We had a rather civilised journey down to Phnom Penh from Siem Reap; the road was tarmacked all the way down, so it was smooth sailing. However, Phnom Penh was a whole different story. As soon as we were off the bus, we were jumped on by touts offering rides to guesthouses. We have learned to expect this from everywhere we have been, but in this case the bus company shuttled us into their office pronto. Luckily we had been recommended the Top Banana Guesthouse by a Geordie fella we had met in Siem Reap, so we headed straight there. It turned out the be the perfect location for us as we enjoy exploring cities by foot, and the GH was located close to the Independence Monument, and close to the Palace and Museum.
After a day of walking round the city visiting the Palace and the National Museum, we headed to the Foreign Correspondence Club for a drink. We had heard this was a "must-do" at sunset as it looks over the Mekong River. It was a lovely place and fortunately for us we bumped into Zina, a girl we had met earlier in our trip at Tat
Lo Waterfall in Laos. She was staying with her friend Eileen in PP and they henceforth became our social organisers for our stay there.
There is a huge population of expats in PP, most of whom work for NGOs (Non-Government Organisations) which are charities that are helping the Cambodian people get back on their feet after the awful atrocities of the Khmer Rouge reign. The Khmer Rouge had simply executed anyone who was perceived as an intellectual; this meant if you spoke French, you were a teacher or a musician, etc. We were told by many people the theory that that the reason Cambodia is in such disarray is because anyone with any sense was killed, leaving only those less abled to run the country.
One special evening we spent in Phnom Penh was at the JCA Orphanage (Jeanine's Children's Association). We went there with Zina and Eileen, and it was a wonderful experience. As we arrived the children came out to greet us. One little fella took Steve's hand and led him into the orphanage; he pretty much stuck with Steve for most of the night, sitting on his lap during the dancing performance the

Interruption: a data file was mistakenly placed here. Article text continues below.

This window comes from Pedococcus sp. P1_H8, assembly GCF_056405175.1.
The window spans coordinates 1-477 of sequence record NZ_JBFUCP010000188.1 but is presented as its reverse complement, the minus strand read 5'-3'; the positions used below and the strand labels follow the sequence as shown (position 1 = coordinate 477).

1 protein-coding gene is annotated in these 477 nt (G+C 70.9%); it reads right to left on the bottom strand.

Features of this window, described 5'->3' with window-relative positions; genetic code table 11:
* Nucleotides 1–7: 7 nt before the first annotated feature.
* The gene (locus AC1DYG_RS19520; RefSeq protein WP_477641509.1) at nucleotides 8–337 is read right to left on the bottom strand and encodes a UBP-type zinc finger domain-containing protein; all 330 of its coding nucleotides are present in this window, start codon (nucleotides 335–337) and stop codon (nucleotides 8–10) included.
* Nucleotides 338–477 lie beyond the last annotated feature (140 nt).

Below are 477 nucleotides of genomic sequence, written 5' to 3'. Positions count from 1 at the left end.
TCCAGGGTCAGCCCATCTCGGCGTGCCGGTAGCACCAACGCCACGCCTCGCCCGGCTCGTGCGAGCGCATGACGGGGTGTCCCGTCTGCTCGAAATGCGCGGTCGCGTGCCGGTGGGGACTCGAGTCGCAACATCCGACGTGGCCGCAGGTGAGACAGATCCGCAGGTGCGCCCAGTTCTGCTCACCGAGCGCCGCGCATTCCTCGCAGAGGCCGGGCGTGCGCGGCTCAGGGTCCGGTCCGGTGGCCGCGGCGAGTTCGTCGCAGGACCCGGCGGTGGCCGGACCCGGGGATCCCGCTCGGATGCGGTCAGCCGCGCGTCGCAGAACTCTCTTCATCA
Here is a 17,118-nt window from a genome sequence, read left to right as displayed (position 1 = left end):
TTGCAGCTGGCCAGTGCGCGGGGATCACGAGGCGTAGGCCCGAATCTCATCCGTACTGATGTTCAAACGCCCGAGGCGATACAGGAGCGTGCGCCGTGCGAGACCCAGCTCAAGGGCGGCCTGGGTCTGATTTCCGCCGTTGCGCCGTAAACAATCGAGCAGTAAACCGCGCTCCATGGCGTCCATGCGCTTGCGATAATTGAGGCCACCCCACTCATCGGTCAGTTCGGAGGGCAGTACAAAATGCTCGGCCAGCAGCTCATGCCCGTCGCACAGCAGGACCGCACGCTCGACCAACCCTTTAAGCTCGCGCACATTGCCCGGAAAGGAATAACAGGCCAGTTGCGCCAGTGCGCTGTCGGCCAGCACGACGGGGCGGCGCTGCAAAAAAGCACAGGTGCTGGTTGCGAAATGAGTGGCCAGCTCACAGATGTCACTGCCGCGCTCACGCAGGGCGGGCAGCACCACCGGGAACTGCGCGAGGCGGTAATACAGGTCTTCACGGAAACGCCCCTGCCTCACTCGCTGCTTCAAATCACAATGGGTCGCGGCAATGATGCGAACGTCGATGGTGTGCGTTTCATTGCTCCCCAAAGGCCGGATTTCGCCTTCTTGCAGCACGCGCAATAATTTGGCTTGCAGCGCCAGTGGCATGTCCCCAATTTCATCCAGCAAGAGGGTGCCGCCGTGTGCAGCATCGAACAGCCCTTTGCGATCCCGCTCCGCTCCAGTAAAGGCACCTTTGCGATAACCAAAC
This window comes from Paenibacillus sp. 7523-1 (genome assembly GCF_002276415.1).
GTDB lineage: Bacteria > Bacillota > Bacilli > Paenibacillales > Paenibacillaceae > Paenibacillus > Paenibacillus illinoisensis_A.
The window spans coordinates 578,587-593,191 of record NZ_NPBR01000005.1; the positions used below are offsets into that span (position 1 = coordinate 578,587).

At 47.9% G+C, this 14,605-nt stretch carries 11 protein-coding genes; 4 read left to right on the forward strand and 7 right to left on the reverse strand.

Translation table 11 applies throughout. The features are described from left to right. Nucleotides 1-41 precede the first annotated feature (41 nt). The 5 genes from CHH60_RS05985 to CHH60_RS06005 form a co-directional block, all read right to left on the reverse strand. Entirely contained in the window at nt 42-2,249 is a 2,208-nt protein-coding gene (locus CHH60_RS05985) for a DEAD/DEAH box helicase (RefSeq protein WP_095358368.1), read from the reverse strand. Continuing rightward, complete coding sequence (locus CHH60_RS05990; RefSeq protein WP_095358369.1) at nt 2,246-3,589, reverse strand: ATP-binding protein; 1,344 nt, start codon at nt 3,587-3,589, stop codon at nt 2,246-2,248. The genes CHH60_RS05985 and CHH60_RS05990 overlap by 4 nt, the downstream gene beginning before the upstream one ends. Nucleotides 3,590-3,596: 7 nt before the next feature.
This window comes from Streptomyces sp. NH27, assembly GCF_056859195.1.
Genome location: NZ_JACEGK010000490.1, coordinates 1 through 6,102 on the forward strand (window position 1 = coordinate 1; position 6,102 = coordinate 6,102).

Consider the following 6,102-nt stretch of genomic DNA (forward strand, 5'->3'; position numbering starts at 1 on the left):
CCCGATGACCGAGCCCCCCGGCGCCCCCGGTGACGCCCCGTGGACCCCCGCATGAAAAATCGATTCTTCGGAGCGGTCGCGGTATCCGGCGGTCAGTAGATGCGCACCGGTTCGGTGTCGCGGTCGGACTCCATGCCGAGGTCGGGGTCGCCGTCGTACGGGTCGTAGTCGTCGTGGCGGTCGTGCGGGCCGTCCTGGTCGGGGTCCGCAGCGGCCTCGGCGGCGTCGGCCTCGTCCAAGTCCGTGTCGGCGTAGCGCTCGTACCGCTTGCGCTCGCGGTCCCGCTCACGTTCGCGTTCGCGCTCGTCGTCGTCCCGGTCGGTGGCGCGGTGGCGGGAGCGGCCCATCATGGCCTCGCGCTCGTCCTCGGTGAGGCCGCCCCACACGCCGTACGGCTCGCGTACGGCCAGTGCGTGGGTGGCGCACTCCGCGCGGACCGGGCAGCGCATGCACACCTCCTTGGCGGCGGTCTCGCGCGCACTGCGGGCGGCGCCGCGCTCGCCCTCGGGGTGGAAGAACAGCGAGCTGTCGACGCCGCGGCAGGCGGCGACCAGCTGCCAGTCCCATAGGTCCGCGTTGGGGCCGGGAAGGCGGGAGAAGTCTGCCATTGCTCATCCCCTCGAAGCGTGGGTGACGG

other kids gave us, and playing in the playground after we had dinner with them. I had a few conversations with the older girls as well. There were 84 kids in the two story house, all of whom had parents who had died from AIDS. The kids looked happy enough and seemed well looked after. Apparently there are so many orphanages in PP, and this is one of the better ones. We all rode back to Lakeside together standing up in the back of huge truck which seemed a strange thing to do but was a lot of fun. There were a few tears at the end, but Steve and I left with a feeling of great humility. If you are interested in visiting the JCA orphanage, a minibus leaves at 6pm every Saturday from the Lazy Gecko at Lakeside.
It was a shame Matt hadn't been there as the kids would have got a kick out of his mimicking tricks. Unfortunately, Matt flew home to Oz the night before having spent 3 very full weeks in the life of SASINEA. We think he enjoyed himself 😉 The last we saw of him was waving out the back
of a tuk-tuk on the way to the airport. We miss you Matt!
We have only seen two parts of Cambodia thus far, the touristy city of Siem Reap and the Wild West of Phnom Penh. We have heard from other travellers that the Bokor Hill Station near Kampot was definitely worth a visit, so that's where we're heading to next.
Tot: 0.104s; Tpl: 0.012s; cc: 8; qc: 51; dbt: 0.0781s; 1; m:domysql w:travelblog (10.17.0.13); sld: 1;
; mem: 1.1mb